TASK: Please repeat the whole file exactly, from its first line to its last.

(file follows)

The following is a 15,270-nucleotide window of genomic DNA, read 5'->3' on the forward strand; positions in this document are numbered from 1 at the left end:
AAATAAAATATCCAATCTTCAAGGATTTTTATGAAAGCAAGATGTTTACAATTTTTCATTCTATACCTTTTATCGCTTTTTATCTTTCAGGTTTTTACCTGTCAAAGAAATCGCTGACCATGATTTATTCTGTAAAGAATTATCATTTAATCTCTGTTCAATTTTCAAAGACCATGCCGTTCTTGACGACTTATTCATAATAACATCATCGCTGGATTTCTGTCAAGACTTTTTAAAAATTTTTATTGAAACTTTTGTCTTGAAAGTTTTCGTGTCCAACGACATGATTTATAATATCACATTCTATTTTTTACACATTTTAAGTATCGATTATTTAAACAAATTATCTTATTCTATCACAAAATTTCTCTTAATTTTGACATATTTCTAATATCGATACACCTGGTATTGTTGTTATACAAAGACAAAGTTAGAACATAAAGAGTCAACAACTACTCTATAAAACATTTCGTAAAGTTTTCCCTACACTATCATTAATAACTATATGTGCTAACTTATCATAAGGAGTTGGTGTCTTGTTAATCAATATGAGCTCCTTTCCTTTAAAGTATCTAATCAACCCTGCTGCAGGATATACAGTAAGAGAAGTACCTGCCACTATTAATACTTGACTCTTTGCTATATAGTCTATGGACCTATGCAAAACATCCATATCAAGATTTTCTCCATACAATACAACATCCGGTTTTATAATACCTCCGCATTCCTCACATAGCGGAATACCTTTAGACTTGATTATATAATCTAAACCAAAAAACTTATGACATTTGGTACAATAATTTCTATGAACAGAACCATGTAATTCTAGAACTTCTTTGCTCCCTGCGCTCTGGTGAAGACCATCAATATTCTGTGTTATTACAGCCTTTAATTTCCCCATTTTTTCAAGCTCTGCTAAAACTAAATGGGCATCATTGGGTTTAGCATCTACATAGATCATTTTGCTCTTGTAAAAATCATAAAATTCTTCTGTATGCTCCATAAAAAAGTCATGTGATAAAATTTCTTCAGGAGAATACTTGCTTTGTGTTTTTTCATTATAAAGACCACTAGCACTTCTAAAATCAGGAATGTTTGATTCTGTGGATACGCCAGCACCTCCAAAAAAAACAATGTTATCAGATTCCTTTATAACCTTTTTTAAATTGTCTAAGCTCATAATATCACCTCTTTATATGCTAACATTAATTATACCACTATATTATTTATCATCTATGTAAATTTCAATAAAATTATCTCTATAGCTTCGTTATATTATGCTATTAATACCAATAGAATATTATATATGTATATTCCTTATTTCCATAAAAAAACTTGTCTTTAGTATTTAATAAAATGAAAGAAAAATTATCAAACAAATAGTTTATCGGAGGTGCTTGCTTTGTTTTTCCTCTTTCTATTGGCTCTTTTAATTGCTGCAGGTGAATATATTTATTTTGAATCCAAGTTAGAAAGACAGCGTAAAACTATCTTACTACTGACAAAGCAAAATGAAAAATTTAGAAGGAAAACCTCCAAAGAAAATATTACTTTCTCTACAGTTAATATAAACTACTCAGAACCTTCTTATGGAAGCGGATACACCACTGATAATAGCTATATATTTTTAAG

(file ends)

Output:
The following is a 15,270-nucleotide window of genomic DNA, read 5'->3' on the forward strand; positions in this document are numbered from 1 at the left end:
AAATAAAATATCCAATCTTCAAGGATTTTTATGAAAGCAAGATGTTTACAATTTTTCATTCTATACCTTTTATCGCTTTTTATCTTTCAGGTTTTTACCTGTCAAAGAAATCGCTGACCATGATTTATTCTGTAAAGAATTATCATTTAATCTCTGTTCAATTTTCAAAGACCATGCCGTTCTTGACGACTTATTCATAATAACATCATCGCTGGATTTCTGTCAAGACTTTTTAAAAATTTTTATTGAAACTTTTGTCTTGAAAGTTTTCGTGTCCAACGACATGATTTATAATATCACATTCTATTTTTTACACATTTTAAGTATCGATTATTTAAACAAATTATCTTATTCTATCACAAAATTTCTCTTAATTTTGACATATTTCTAATATCGATACACCTGGTATTGTTGTTATACAAAGACAAAGTTAGAACATAAAGAGTCAACAACTACTCTATAAAACATTTCGTAAAGTTTTCCCTACACTATCATTAATAACTATATGTGCTAACTTATCATAAGGAGTTGGTGTCTTGTTAATCAATATGAGCTCCTTTCCTTTAAAGTATCTAATCAACCCTGCTGCAGGATATACAGTAAGAGAAGTACCTGCCACTATTAATACTTGACTCTTTGCTATATAGTCTATGGACCTATGCAAAACATCCATATCAAGATTTTCTCCATACAATACAACATCCGGTTTTATAATACCTCCGCATTCCTCACATAGCGGAATACCTTTAGACTTGATTATATAATCTAAACCAAAAAACTTATGACATTTGGTACAATAATTTCTATGAACAGAACCATGTAATTCTAGAACTTCTTTGCTCCCTGCGCTCTGGTGAAGACCATCAATATTCTGTGTTATTACAGCCTTTAATTTCCCCATTTTTTCAAGCTCTGCTAAAACTAAATGGGCATCATTGGGTTTAGCATCTACATAGATCATTTTGCTCTTGTAAAAATCATAAAATTCTTCTGTATGCTCCATAAAAAAGTCATGTGATAAAATTTCTTCAGGAGAATACTTGCTTTGTGTTTTTTCATTATAAAGACCACTAGCACTTCTAAAATCAGGAATGTTTGATTCTGTGGATACGCCAGCACCTCCAAAAAAAACAATGTTATCAGATTCCTTTATAACCTTTTTTAAATTGTCTAAGCTCATAATATCACCTCTTTATATGCTAACATTAATTATACCACTATATTATTTATCATCTATGTAAATTTCAATAAAATTATCTCTATAGCTTCGTTATATTATGCTATTAATACCAATAGAATATTATATATGTATATTCCTTATTTCCATAAAAAAACTTGTCTTTAGTATTTAATAAAATGAAAGAAAAATTATCAAACAAATAGTTTATCGGAGGTGCTTGCTTTGTTTTTCCTCTTTCTATTGGCTCTTTTAATTGCTGCAGGTGAATATATTTATTTTGAATCCAAGTTAGAAAGACAGCGTAAAACTATCTTACTACTGACAAAGCAAAATGAAAAATTTAGAAGGAAAACCTCCAAAGAAAATATTACTTTCTCTACAGTTAATATAAACTACTCAGAACCTTCTTATGGAAGCGGATACACCACTGATAATAGCTATATATTTTTAAG